Deer scrapes

At the back of the wildlife flower meadow on my local patch a couple of muddy patches have appeared. Each time I walk past them I wonder what caused them, so I’ve been doing a bit of research.

One patch is used much more than the other, but both patches are around 1.5m long by 1m wide. There is also some damage to the tree just behind the muddy patch.

Fallow deer scrape

I saw this clip by Pocket Pals App which started making me think it could be caused by Fallow deer. If you watch at 1 minute 25 seconds you can see a male fallow deer scraping the ground before he sits down.


If you look closely at the mud you can see large deer footprints and some long scrapes.

I’ve often seen much small scrapes made by roe deer where they lay to chew cud and sleep, these are called ‘couches’. In the Spring and summer Roe deer will just lay on the grass, but in the autumn and winter they will go in to the woodland and scrape away the leaves and undergrowth to lie on the bare earth.

The new scrapes I’ve found are much deeper and bigger so I’m guessing it has been made by a Fallow deer.

I’d be grateful if anyone can tell me any more information from the photos.

Thanks Alex

Fallow deer scrapeClose up

Deer Scrape



About Alex White - Appletonwild

This is my diary of the wildlife where I live in Oxfordshire, and sometimes the places I visit. My passion is for British wildlife, especially Badgers and Hares. This year my debut book "Get Your Boots On" was published I am a keen amateur photographer. All the photographs on this blog are taken by myself unless stated otherwise. I am a member of A Focus on Nature, the network for Young Nature Conservationists, BBOWT, The Oxon Mammal group and The Oxfordshire Badger Group. You can also follow me on Twitter @Appletonwild Instagram appletonwild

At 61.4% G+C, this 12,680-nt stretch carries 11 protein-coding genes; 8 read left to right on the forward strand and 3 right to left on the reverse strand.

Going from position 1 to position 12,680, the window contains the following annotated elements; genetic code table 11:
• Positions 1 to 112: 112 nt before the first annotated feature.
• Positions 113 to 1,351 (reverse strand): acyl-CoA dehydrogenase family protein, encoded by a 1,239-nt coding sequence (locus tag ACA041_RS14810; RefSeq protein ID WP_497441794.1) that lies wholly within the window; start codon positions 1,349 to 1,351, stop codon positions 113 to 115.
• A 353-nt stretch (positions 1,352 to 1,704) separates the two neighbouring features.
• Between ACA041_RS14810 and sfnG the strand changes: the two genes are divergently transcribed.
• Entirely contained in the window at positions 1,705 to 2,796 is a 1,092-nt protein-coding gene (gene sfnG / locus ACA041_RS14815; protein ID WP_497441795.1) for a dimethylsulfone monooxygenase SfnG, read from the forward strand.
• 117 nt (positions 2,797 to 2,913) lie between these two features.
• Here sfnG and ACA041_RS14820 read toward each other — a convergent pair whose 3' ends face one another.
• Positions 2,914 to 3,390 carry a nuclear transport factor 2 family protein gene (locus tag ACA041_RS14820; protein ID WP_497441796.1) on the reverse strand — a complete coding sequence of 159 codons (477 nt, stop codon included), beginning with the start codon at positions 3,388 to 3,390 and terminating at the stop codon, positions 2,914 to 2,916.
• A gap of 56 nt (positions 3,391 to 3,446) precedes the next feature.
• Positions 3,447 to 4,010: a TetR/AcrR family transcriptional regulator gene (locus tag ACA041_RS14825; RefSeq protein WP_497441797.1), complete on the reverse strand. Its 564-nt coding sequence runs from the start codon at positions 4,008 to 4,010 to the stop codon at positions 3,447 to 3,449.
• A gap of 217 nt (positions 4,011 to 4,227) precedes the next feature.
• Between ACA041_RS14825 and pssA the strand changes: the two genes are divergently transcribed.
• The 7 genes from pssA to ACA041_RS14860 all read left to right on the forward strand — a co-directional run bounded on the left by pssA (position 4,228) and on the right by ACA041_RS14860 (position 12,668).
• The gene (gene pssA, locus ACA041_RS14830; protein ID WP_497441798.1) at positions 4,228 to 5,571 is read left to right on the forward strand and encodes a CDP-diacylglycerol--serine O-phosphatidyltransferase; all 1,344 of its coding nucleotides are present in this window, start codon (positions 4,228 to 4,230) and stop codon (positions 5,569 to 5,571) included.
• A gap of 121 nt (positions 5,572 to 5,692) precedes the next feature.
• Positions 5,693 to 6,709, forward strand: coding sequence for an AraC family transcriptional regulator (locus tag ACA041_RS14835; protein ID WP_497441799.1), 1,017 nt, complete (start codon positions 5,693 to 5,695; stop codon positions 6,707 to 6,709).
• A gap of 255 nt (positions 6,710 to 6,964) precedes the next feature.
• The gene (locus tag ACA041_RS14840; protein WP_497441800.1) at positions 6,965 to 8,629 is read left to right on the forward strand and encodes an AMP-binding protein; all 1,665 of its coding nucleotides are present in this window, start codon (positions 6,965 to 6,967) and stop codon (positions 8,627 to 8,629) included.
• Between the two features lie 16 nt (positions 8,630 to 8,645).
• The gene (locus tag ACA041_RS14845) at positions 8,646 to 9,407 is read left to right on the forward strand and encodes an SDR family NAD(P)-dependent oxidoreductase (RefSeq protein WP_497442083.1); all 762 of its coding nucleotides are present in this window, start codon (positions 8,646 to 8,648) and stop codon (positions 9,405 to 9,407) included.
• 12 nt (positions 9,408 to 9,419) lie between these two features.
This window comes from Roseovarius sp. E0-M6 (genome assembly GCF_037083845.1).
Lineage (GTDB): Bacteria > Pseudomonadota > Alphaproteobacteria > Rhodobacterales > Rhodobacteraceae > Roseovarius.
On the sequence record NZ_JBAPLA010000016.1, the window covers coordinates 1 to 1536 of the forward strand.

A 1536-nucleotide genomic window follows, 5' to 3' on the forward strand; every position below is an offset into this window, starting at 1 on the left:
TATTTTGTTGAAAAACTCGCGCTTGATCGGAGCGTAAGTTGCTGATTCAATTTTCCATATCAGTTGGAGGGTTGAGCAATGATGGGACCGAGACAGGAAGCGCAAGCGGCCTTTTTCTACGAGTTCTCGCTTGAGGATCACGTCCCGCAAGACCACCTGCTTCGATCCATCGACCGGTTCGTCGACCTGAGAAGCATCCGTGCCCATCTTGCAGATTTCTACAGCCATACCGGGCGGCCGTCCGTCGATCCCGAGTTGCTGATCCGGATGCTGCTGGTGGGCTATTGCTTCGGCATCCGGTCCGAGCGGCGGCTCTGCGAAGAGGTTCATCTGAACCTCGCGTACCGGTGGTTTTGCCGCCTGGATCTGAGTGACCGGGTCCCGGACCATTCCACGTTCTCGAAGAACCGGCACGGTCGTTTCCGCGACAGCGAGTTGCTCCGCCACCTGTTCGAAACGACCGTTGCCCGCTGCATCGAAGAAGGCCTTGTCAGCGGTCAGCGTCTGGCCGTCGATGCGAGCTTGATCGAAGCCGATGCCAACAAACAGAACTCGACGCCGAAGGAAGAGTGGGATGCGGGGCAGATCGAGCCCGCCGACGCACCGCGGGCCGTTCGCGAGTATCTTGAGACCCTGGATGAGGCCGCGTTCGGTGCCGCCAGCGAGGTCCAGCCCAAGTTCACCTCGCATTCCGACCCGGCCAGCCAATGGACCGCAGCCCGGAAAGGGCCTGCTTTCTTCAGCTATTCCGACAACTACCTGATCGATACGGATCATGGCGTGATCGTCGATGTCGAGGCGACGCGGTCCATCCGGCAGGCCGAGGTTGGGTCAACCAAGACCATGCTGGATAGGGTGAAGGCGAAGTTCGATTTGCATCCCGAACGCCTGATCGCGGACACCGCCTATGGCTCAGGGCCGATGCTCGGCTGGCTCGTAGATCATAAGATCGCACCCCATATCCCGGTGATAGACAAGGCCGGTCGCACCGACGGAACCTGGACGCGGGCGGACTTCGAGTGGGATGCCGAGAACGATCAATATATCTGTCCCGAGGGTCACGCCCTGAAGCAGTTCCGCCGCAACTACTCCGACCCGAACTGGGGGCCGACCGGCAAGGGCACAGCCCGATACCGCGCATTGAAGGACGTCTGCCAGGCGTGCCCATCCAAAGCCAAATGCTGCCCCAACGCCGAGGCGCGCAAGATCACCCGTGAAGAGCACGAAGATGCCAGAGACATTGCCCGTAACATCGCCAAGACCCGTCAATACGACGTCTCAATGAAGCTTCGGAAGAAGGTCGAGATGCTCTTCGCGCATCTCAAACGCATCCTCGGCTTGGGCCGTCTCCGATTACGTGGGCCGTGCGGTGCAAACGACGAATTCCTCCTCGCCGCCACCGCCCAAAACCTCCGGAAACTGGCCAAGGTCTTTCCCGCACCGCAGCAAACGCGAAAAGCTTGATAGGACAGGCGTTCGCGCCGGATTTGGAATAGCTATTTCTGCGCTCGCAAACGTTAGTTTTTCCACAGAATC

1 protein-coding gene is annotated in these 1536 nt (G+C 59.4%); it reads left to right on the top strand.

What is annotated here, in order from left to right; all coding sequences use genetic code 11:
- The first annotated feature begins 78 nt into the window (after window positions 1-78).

This entry was posted in Animals, Environment, Local patch, mammals, nature, outdoors, Oxfordshire, photography, Uncategorized, Wildlife, Woodland and tagged , , , , , . Bookmark the permalink.

5 Responses to Deer scrapes

  1. Bob Cowley says:

    Hi Alex,
    From your description and what I can see in the photos, this looks like male Fallow rutting behaviour – a combination of scratching at the ground with his front hooves and thrashing at a tree with his antlers. Sometimes they will do just one or just the other, but combining both together is typical.
    It may be that this is intended as a display to intimidate rival males or to impress watching females, but they often seem to do it when they are on their own. So it may be a kind of shadow-boxing, to practice his moves or psych himself up for the big fight. Or then again, it may just be a way of dealing with his own excessive testosterone or sexual frustration.
    It would be great to get it on film, but I think you’re probably too late for this year.

    Liked by 2 people

    • Thanks Bob. I have only seen one male round, there is a herd of around 10 females. Did you hear that the young fallow deer we rescued had to be euthanised? Unfortunately it had multiple fractures in various places.


      • Bob Cowley says:

        Your observation of only one male suggests another slightly different theory. Maybe he has a desperate urge to fight somebody, and having no actual rivals, he takes his aggression out on a tree – like a macho character in a movie wrecking the furniture.

        Liked by 1 person

  2. Alexis says:

    you could try putting a wildlife camera up beside one of them?

    Liked by 1 person

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